One day, Sergeant Thwaites asks Gilbert if he can drive. Gilbert lies that he can’t; he spent his entire childhood driving the delivery car for his mother’s cake business, and when he went to Kingstown for night school, he had to drive his Elwood’s produce truck, which broke down so often that he never got to go to school. He joined the RAF to escape menial work like this and was assured that he’d be trained as a “wireless operator/air-gunner or flight engineer,” but so far his entire regiment has been doing grunt work behind the front.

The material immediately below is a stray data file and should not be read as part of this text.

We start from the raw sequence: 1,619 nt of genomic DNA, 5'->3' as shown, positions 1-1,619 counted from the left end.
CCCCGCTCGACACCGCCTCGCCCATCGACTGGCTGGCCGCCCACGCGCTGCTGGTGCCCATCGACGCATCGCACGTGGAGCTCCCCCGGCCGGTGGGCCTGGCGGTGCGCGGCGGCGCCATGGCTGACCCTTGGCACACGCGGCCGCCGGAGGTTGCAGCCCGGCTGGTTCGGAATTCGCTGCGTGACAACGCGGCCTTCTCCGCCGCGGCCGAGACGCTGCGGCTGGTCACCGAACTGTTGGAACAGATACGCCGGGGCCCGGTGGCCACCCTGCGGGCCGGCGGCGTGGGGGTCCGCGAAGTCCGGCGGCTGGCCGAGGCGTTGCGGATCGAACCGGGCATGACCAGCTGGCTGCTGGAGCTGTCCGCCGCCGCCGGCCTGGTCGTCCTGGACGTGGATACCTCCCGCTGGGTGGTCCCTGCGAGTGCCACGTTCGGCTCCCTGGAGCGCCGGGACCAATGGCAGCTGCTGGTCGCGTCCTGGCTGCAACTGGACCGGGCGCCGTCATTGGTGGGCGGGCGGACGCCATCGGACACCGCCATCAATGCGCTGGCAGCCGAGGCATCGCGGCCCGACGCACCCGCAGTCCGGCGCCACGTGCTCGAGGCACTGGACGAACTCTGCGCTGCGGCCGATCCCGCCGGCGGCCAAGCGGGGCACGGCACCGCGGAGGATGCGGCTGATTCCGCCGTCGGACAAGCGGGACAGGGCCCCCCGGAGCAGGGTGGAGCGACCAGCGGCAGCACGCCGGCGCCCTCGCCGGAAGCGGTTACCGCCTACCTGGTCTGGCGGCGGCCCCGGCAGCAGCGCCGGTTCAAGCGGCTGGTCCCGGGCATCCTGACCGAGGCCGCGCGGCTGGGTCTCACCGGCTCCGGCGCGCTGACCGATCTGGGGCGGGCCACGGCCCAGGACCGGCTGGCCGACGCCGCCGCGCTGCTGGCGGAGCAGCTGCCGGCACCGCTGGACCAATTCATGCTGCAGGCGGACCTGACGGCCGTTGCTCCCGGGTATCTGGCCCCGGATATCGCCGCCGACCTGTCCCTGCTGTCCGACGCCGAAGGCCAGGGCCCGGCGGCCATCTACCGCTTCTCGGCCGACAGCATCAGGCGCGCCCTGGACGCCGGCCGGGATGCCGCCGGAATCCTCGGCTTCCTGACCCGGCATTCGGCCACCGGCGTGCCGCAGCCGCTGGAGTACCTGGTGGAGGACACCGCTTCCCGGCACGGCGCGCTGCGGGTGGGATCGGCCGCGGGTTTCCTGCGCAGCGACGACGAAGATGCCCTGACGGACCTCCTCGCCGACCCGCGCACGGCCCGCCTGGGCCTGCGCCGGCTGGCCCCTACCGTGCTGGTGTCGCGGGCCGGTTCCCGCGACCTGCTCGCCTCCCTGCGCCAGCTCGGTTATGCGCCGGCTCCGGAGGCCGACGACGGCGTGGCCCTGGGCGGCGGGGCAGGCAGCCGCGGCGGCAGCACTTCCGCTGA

When he immigrates to England later, Gilbert will attempt to find professional work and be thwarted. This repeated experience links his time in the RAF to his life as an immigrant. It also suggests that British reluctance to give professional work to immigrants isn’t a matter of job scarcity but a desire to preserve white status and prevent immigrants from feeling like they belong.
Gilbert protests to Sergeant Thwaites that he wants to train for a posting to the front, but the officer dismissively tells him that it’s wartime and he must do as he’s told. Gilbert remembers Elwood’s assertion that “the English are liars.”
Although Gilbert will never fully subscribe to Elwood’s views (or take his advice), he frequently remembers his cousin in times of trouble, or in moments of acute disappointment in Britain.